But Morris apparently felt a heavy sense of loyalty to Hicks for the player transferring in despite dozens of reasons not too – the apparent lack of ability in the offensive line being foremost, and probably the chief reason that scared Bryant away.
Meanwhile, the team did seem to believe in Nick Starkel, the Texas A&M grad transfer, but then watched like the fans did in shock as he was rushed and hit hard, and imploded during the San Jose State game (5 interceptions), never to recover. Back came Hicks when Starkel was hurt versus Texas A&M.
Then back came Starkel against Alabama for a horrendous first half when Hicks was hurt against Auburn. Then, back last week came Hicks. Like the previous two weeks, Arkansas was down 17-0 before getting on the board and the defense had given up.
Between some misguided idea among a few older players that O’Grady wasn’t treated well, despite the constant insubordination, and with some players seemingly not happy that Hicks was foisted on them and continually played instead of the quarterbacks of the future, last week was viewed as being low as it can go for the Morris era.
Now, Storey returns in almost a conquering hero role.
It’s poetic, almost, where some deposed Shakespearean prince rides back in as a knight to thrust his deadly lance into the heart King Chadley, putting an end to this confused realm and ushering in a new day. One would have to think an already significant drop in season ticket sales would be pushed to unbearable depths for the program if Morris were retained after another 2-10 disaster, including two non-conference losses in probably the easiest schedule for a Hog coach since the program joined the SEC.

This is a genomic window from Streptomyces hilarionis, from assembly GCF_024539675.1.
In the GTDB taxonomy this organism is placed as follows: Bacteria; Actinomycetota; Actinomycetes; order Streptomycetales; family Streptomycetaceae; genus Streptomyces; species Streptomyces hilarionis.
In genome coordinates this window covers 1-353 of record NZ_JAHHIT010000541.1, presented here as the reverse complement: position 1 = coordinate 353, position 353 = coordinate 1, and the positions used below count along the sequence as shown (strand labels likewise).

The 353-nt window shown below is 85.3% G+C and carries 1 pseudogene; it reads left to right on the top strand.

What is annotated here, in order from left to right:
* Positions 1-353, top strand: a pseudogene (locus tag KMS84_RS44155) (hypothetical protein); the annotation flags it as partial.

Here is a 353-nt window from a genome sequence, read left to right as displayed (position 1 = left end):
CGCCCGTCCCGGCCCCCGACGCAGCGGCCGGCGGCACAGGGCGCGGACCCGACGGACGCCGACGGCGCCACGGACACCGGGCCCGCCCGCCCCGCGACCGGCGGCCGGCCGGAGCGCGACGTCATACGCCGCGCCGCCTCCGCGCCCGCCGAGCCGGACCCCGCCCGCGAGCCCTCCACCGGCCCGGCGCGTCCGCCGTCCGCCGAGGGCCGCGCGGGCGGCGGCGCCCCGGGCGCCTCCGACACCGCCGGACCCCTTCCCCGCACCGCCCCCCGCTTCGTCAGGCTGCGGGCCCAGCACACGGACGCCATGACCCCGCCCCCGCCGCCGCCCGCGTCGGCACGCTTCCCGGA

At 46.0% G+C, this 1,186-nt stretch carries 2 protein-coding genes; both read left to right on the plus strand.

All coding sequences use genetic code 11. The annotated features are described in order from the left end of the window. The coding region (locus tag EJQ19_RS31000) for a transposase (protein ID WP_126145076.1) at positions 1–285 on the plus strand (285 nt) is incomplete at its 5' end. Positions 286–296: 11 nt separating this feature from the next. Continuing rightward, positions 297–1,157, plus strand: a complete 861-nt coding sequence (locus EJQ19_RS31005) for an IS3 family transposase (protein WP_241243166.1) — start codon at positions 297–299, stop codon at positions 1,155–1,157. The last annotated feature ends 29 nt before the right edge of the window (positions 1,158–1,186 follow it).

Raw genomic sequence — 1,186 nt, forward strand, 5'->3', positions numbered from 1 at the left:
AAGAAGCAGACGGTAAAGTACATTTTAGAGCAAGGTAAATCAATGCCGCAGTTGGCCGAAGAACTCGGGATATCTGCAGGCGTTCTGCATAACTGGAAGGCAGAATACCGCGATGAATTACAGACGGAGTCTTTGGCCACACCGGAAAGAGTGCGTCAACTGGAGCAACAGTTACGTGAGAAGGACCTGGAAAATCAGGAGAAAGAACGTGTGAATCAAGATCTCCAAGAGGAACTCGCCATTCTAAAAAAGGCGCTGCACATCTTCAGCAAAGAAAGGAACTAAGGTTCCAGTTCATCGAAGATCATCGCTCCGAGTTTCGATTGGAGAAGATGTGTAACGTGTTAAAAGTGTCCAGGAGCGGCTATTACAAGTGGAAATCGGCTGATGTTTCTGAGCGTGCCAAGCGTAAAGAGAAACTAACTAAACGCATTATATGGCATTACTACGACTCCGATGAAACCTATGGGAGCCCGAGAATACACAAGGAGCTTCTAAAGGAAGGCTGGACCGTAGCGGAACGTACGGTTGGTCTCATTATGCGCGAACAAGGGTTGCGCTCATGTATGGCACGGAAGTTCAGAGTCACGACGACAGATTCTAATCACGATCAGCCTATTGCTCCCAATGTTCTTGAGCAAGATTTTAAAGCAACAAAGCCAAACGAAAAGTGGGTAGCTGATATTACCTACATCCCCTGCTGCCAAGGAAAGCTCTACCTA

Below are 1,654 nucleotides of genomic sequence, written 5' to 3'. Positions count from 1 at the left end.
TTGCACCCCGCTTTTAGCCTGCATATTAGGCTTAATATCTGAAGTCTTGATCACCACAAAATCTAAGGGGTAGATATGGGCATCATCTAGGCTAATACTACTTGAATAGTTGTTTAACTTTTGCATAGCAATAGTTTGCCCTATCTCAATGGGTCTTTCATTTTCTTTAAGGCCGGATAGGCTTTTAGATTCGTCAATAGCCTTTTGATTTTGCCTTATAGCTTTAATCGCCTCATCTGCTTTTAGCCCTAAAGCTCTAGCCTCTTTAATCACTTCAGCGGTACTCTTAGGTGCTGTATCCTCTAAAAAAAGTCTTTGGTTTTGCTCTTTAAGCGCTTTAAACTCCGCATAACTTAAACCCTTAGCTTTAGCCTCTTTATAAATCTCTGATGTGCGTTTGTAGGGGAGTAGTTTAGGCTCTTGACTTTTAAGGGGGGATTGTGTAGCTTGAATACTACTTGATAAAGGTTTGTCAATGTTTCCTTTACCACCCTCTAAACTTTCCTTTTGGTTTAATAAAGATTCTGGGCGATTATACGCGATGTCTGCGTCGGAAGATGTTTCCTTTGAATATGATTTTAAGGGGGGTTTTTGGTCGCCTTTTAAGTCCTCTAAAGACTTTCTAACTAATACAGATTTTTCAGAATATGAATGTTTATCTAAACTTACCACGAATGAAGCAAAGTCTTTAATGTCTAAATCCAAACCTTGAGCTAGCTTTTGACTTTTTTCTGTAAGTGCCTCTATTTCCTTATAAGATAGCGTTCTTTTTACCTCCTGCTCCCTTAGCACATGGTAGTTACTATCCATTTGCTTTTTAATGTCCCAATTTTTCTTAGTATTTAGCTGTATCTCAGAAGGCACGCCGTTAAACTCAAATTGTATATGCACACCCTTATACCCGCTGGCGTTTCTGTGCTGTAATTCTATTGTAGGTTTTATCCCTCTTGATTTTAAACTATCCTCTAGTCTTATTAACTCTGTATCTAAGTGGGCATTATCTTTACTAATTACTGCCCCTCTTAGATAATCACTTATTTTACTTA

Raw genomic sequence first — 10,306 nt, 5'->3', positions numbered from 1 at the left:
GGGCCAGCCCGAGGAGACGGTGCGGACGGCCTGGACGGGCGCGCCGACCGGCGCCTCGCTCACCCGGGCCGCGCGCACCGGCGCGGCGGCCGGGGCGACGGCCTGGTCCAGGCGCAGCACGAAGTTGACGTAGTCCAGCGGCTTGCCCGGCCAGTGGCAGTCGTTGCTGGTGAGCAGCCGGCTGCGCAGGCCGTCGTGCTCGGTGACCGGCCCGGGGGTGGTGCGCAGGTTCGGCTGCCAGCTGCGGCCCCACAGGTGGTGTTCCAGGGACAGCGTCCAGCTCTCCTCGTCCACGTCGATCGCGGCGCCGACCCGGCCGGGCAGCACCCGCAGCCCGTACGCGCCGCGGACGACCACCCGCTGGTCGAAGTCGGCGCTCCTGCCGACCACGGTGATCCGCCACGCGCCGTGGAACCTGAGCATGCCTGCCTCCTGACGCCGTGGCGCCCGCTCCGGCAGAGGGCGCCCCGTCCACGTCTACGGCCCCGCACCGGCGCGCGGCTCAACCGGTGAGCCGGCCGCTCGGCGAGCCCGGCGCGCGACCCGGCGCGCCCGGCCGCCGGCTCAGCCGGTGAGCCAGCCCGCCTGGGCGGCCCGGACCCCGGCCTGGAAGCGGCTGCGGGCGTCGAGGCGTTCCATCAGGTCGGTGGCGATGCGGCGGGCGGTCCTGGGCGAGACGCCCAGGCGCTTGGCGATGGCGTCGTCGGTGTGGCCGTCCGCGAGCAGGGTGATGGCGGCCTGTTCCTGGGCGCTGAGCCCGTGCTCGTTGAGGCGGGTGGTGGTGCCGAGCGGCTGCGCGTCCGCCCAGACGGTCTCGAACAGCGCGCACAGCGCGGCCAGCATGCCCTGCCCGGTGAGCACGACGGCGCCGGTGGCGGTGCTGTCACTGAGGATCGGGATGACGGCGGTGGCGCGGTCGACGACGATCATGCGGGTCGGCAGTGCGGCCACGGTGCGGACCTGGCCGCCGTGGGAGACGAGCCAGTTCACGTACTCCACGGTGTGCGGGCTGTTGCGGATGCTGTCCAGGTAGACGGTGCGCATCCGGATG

The one hope for Morris and the Razorbacks is that the Hogs appeared to get a lift from redshirt freshman John Stephens Jones, who played a little more than a quarter last week and led the team to a touchdown.
There was a noticeable surge not only among the team, but the remaining fans in Reynolds Razorback Stadium when true freshman K.J. Jefferson took over in the fourth quarter, immediately leading the Hogs on a 4-play, 75-yard scoring march started and capped by his two runs that totaled 26 yard, and also included a fantastic grab by Burks of a 32-yard Jefferson back-shoulder throw over a good MSU cornerback.
The team appears that it will play for these two quarterbacks.
Jones is a leader and was a two-time state championship winning quarterback in high school. He’s short and he’s not fast, although he’s counted on to run the read-option. Jefferson looks more like the proto-type Clemson quarterbacks of recent year, 6'3" and with a strong arm and the ability to run over folks while reading the option.
Both fit what Morris has said all along is his penchant on offense. Yet we were force fed two drop-back guys this year, on top of one last year who transferred and another who probably could have operated Morris’ offense better had the coaching staff only realized it when they arrived.
And that would be the guy playing Saturday for Western Kentucky.